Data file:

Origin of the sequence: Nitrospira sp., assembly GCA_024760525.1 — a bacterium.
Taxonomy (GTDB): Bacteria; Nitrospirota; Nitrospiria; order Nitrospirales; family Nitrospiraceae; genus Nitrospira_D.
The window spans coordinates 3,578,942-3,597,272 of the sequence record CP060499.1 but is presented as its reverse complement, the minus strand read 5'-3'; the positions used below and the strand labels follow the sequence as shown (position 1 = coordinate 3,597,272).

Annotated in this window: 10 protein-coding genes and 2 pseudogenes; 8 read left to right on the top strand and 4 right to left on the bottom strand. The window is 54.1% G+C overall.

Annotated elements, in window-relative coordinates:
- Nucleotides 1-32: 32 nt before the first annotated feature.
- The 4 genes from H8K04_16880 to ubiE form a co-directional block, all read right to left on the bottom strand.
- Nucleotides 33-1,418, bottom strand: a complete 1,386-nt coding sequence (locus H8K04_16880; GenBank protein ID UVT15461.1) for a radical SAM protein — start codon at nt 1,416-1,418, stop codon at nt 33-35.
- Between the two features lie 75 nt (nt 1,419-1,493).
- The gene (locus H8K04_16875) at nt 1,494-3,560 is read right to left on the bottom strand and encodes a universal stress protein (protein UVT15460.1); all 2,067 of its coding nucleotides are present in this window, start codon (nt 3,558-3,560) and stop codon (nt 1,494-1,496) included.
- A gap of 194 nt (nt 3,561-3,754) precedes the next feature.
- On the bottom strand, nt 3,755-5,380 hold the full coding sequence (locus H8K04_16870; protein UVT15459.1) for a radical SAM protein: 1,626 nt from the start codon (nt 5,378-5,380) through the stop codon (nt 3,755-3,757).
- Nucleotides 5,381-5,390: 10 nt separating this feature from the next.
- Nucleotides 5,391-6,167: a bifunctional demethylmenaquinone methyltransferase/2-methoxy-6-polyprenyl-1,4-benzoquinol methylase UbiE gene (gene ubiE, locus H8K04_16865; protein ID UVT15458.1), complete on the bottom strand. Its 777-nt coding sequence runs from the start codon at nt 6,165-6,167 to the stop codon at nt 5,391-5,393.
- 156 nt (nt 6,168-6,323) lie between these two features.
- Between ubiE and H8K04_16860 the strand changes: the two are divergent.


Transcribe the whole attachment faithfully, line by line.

Origin of the sequence: Nitrospira sp., assembly GCA_024760525.1 — a bacterium.
Taxonomy (GTDB): Bacteria; Nitrospirota; Nitrospiria; order Nitrospirales; family Nitrospiraceae; genus Nitrospira_D.
The window spans coordinates 3,578,942-3,597,272 of the sequence record CP060499.1 but is presented as its reverse complement, the minus strand read 5'-3'; the positions used below and the strand labels follow the sequence as shown (position 1 = coordinate 3,597,272).

Annotated in this window: 10 protein-coding genes and 2 pseudogenes; 8 read left to right on the top strand and 4 right to left on the bottom strand. The window is 54.1% G+C overall.

Annotated elements, in window-relative coordinates:
- Nucleotides 1-32: 32 nt before the first annotated feature.
- The 4 genes from H8K04_16880 to ubiE form a co-directional block, all read right to left on the bottom strand.
- Nucleotides 33-1,418, bottom strand: a complete 1,386-nt coding sequence (locus H8K04_16880; GenBank protein ID UVT15461.1) for a radical SAM protein — start codon at nt 1,416-1,418, stop codon at nt 33-35.
- Between the two features lie 75 nt (nt 1,419-1,493).
- The gene (locus H8K04_16875) at nt 1,494-3,560 is read right to left on the bottom strand and encodes a universal stress protein (protein UVT15460.1); all 2,067 of its coding nucleotides are present in this window, start codon (nt 3,558-3,560) and stop codon (nt 1,494-1,496) included.
- A gap of 194 nt (nt 3,561-3,754) precedes the next feature.
- On the bottom strand, nt 3,755-5,380 hold the full coding sequence (locus H8K04_16870; protein UVT15459.1) for a radical SAM protein: 1,626 nt from the start codon (nt 5,378-5,380) through the stop codon (nt 3,755-3,757).
- Nucleotides 5,381-5,390: 10 nt separating this feature from the next.
- Nucleotides 5,391-6,167: a bifunctional demethylmenaquinone methyltransferase/2-methoxy-6-polyprenyl-1,4-benzoquinol methylase UbiE gene (gene ubiE, locus H8K04_16865; protein ID UVT15458.1), complete on the bottom strand. Its 777-nt coding sequence runs from the start codon at nt 6,165-6,167 to the stop codon at nt 5,391-5,393.
- 156 nt (nt 6,168-6,323) lie between these two features.
- Between ubiE and H8K04_16860 the strand changes: the two are divergent.